Turning discontent into something positive

Discontent is nearly always a symptom and rarely the cause

Whenever I feel some kind of discontent in my life, I try to look behind that discontent to discover what’s really going on.

Discontent is nearly always a symptom and rarely the cause.

I wrote a few days ago about the craving for travel that re-watching The Secret Life of Walter Mitty triggered.

As I reflected at the time, the real need was not for travel but for a sense of adventure.

Discontent doesn’t have to be something negative.

It doesn’t have to stop at wishing I could travel more. Or wondering about what might have been. Feeling dissatisfied with our job doesn’t automatically mean we should quit. If we find ourselves unhappy in our relationship, it doesn’t mean it has to be over.

That is the danger when we focus on the symptom rather than the cause.

Discontent with our life, our marriage, our job, our circumstances is normal at different stages of our life.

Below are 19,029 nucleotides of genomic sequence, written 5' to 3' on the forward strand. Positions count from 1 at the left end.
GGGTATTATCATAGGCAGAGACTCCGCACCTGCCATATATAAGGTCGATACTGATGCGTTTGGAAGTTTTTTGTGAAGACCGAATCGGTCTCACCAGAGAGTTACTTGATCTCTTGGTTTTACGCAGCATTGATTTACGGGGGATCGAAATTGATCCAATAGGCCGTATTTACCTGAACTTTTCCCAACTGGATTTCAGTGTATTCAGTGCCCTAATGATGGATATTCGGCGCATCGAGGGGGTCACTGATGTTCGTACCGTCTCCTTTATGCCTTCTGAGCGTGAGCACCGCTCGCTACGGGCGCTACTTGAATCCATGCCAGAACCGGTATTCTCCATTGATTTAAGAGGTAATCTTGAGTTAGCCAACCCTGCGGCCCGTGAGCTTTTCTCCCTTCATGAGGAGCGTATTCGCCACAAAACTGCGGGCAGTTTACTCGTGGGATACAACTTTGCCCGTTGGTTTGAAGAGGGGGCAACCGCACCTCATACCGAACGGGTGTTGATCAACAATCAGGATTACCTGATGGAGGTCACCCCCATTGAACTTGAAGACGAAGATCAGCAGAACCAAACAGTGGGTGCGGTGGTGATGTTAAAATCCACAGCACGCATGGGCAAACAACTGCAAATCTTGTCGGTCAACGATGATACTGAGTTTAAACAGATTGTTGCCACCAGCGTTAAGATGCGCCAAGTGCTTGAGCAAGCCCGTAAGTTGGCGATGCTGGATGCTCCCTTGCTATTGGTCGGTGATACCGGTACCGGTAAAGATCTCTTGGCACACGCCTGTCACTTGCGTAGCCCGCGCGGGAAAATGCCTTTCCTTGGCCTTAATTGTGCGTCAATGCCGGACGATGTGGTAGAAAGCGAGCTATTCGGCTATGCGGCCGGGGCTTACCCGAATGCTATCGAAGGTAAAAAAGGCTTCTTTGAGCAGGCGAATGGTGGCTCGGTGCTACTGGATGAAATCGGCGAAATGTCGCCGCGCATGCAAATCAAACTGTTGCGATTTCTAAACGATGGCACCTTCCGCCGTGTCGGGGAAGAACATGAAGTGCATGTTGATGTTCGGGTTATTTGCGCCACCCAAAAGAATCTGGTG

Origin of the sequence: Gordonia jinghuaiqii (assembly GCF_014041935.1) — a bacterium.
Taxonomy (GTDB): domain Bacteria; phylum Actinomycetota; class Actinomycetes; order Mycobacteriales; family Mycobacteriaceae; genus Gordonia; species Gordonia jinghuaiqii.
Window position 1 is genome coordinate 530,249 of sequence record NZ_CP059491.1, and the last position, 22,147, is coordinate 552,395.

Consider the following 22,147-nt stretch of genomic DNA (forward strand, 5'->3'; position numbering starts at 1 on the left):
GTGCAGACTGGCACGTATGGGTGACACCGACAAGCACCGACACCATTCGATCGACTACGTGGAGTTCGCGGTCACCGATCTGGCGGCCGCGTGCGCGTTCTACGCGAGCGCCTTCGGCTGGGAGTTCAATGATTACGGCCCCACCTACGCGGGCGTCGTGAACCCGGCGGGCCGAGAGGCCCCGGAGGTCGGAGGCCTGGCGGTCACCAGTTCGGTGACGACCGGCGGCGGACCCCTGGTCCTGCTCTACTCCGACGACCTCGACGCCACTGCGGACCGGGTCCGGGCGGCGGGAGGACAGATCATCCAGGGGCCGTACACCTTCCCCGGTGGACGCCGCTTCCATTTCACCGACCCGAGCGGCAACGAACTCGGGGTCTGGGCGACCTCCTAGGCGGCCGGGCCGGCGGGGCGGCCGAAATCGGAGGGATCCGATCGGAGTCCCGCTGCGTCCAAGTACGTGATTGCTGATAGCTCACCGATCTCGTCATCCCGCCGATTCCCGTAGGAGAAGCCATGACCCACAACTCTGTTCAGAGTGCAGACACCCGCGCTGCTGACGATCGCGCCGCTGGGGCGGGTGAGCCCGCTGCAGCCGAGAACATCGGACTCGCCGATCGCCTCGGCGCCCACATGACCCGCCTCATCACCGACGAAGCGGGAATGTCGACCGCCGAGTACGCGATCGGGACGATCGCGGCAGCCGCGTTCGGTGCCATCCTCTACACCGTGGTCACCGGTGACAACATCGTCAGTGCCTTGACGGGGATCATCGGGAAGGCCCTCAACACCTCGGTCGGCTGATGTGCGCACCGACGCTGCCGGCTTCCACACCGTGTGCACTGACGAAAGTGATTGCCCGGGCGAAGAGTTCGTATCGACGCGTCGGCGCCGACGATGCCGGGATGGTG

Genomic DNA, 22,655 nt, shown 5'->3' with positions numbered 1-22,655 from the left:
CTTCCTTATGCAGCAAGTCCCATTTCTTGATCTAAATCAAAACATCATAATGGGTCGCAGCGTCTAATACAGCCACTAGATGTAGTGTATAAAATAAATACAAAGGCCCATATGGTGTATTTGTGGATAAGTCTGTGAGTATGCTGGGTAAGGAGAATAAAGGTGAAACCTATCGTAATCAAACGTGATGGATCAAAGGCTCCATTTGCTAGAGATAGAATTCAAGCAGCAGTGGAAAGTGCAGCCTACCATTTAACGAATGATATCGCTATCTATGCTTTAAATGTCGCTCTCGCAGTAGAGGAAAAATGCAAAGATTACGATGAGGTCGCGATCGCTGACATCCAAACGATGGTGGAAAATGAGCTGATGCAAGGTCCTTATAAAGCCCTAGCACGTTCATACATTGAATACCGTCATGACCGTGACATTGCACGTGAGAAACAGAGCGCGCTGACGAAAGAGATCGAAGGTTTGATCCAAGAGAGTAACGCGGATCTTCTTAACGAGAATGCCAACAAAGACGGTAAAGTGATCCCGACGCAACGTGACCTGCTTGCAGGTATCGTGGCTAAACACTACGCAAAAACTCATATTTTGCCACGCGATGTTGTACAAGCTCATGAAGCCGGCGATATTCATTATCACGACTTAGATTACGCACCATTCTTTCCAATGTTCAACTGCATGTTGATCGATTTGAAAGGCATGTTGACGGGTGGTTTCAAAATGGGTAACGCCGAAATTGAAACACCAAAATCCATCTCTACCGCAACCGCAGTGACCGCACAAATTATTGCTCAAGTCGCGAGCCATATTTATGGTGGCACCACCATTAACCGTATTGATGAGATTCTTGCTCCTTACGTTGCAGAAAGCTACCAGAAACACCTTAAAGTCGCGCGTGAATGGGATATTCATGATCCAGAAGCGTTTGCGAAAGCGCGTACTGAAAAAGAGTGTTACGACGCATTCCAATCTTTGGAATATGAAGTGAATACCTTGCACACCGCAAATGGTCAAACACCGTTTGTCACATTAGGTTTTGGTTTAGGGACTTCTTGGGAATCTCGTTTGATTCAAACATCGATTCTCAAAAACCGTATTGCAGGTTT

Sometimes, the end result may be that a change of job or moving to a new place is what we need.

But we don’t start there.

We have to get to the bottom of what’s causing the discontent.

Why do we no longer enjoy going to work? Is it the work? A change of team? A new boss? A different project? Or is it related to circumstances outside of work that are affecting how you feel about it? It could be any number of things.

We have to remember that the discontent is just a symptom and then, before making any radical changes, work our way backwards to uncover what is actually going on.

Discontent, embraced and explored wisely, can be a positive and powerful tool to make sure we live a full and meaningful life.

But if we let it lead us to make rash decisions that address only the symptom and not the cause, we will find ourselves living with permanent discontent.

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Image: Frank Marino

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